The realtor relationship in Singapore

When we first had to pick out a realtor, I had no idea what I was getting into.  Based on my experience back home, we were finding someone to help us find an apartment, for which we’d pay them a finder’s fee, and then we’d part ways.

While that is true, it is not the whole story of the realtor/tenant  relationship here.  I imagine that this is, in part, because every single apartment that you can rent is owned by a private individual.  Unlike in Boston where we lived in a large building owned by a corporation called Archstone, to whom we paid rent, who we filled out maintenance request forms with, and whom we could complain to directly…it is possible here that our landlord doesn’t speak our language, or may not live here. In fact, in Singapore the goal seems to be as little Landlord/Tenant direct contact as possible.

The local custom is that whenever there is an issue, you don’t call your landlord (we don’t even have her phone number to do so if we wanted to).  Instead you call your realtor.  Who calls the Landlord’s agent.  Who talks to the landlord.  Who tells their agent what to do.  Who tells our realtor.  Who tells us.  It’s like a terrible game of telephone gone horribly awry, especially if any of the players in the game decides to drop the ball.

At this point we have had one really awesome experience with this chain of command and one terrible one.

On our first day in the apartment, we went to wash some clothes, and the washer stopped working. (leaving a giant amount of water in the machine and our clothes soaking wet.  I called our realtor, who started the chain of talk.  Either that day or the next, we had a new washing machine.  Efficient and easy.

On the other hand, there is a clause that anything that becomes a problem in the first 30 days is the landlord’s responsibility.  As things were an issue, we let our realtor know.  Some of these were minor (a knob coming off a cabinet door), and others weren’t (Our helper, B’s, shower head was defective, and two weeks in the hot water heater in the master bath died).  Even though, in my opinion, the shower head and the hot water heater needed to be fixed immediately, we weren’t sent a handyman until after the full 30 days were up and all the complaints were in.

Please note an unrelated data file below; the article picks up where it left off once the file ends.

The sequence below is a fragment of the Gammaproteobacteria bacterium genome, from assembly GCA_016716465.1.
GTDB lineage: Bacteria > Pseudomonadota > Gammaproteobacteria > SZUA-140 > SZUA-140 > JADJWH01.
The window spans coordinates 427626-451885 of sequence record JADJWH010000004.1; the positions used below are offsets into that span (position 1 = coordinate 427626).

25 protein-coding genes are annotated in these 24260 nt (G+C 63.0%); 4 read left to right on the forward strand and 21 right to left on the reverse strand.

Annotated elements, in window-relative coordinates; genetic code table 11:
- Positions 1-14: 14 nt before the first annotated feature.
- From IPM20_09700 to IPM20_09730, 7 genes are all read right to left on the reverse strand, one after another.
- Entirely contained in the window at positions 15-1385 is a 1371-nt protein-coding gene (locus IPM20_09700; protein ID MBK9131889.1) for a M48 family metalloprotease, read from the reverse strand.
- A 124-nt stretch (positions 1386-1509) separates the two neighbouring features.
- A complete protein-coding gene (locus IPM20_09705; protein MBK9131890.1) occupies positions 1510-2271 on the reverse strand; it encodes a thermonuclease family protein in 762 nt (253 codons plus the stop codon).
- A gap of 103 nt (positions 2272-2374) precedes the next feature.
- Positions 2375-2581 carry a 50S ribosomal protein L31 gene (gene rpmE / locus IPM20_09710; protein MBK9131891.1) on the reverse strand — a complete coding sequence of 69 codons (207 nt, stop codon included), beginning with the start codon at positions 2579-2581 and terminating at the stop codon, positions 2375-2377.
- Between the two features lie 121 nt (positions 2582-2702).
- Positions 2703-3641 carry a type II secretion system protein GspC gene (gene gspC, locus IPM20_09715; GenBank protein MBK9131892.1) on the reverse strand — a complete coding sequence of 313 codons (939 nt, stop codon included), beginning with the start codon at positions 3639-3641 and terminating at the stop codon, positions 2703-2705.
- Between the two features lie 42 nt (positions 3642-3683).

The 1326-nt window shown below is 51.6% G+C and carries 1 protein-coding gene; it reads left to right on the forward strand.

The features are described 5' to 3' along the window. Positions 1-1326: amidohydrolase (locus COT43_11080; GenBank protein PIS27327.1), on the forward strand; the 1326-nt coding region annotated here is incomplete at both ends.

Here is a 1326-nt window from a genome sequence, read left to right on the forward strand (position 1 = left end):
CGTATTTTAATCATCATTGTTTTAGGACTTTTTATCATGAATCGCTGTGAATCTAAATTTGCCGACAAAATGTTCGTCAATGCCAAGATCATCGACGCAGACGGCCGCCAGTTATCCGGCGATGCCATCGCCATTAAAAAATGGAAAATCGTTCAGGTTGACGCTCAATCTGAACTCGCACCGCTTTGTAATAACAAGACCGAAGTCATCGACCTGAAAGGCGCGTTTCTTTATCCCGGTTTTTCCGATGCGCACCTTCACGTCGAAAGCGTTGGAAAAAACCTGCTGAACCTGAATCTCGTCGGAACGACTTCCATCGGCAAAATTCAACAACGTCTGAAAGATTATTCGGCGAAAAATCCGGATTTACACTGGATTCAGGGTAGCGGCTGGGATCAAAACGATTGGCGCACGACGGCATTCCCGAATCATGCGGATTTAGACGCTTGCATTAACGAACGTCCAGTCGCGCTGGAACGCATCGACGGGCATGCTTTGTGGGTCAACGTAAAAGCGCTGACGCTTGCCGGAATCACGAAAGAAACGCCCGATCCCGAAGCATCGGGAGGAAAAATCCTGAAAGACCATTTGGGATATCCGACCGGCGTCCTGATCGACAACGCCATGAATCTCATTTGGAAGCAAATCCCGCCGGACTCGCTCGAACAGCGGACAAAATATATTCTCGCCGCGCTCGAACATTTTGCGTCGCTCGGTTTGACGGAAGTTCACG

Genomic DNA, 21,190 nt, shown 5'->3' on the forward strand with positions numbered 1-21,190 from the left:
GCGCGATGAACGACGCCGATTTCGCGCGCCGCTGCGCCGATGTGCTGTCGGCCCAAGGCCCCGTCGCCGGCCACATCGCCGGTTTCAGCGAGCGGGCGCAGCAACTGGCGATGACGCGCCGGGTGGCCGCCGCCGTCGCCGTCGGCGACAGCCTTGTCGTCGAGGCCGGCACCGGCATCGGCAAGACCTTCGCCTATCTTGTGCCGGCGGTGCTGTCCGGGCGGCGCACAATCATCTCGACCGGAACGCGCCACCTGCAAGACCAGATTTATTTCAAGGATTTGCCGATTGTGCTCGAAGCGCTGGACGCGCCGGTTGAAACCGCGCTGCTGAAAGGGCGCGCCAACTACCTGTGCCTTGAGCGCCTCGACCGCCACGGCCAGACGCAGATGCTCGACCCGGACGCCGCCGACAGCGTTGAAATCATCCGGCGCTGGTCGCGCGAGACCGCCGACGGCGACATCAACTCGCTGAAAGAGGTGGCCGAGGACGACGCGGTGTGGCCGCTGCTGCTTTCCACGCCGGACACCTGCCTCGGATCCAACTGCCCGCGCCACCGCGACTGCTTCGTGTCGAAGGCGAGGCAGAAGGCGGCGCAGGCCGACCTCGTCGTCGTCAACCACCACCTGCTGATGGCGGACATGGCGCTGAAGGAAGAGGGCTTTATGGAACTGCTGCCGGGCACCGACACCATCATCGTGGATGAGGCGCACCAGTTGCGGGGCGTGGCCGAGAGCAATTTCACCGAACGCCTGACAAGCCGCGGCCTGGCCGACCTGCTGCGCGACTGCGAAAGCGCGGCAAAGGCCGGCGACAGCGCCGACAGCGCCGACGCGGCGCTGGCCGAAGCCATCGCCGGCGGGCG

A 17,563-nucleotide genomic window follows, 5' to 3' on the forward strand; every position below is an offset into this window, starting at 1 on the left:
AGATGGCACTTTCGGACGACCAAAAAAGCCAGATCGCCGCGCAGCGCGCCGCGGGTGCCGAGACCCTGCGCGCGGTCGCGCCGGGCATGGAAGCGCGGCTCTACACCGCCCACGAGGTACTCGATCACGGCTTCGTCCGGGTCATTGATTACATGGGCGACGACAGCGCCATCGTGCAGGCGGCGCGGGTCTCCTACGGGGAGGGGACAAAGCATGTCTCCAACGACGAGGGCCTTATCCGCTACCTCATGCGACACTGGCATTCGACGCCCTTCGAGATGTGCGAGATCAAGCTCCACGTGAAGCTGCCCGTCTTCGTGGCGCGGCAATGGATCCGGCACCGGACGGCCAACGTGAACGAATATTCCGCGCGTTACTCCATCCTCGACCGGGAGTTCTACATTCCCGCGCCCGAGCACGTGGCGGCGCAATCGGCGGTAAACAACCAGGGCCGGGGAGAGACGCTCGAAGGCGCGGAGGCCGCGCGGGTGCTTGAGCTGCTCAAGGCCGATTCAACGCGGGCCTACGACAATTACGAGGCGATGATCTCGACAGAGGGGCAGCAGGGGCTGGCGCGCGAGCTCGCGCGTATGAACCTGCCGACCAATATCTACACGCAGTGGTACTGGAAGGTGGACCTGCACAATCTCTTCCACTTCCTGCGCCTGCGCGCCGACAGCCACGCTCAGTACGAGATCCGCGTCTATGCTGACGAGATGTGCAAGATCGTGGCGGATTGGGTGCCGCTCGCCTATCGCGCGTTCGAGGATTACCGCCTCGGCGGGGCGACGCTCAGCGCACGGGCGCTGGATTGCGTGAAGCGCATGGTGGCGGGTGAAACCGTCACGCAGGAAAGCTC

Which is when I learned that when it came to picking out workers, our landlord’s agent is an idiot.  A dude who was kind of dirty and didn’t speak English showed up, spent 5 minutes not really listening to me when I showed him the issues, and left.  He made the appointment to come back a week later (all the appointment arranging also goes through the telephone game).  Luckily our agent came to facilitate his work, which is good because he told me he was going out to buy a part and our realtor found him downstairs muttering it was too much work.  Our realtor fired him.

So then our realtor had to set us up with a reputable plumber that she’d used before.  Which took a week to get them in for a survey and only yesterday was the work actually done.

On one hand, I hate the long chain of command necessary to get anything done, but on the other, I’m just thrilled to have someone on my side to help get it done.  Otherwise who knows if we’d ever have gotten anything fixed?

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6 Responses to The realtor relationship in Singapore

  1. augustss says:

    Sounds a bit like the UK system. In London, we also talk to the realtor instead of the landlord if we need anything done.

  2. bookjunkie says:

    Love your blog. It’s so interesting to hear about thing I take for granted in Singapore, from another point of view.

    i am glad I stumbled upon your blog and I will definitely be going through your posts slowly 🙂

    • Crystal says:

      I’m always super excited when a local reads the blog–I started it for our friends back home and it’s awesome when people other than them are interested in my opinions on Singapore. But when I get something wrong (I’m still a newbie and I don’t always interpret what I see correctly) PLEASE let me know!

  3. Pingback: What do I do when the power goes out, and other questions I forgot to ask… « Expat Bostonians

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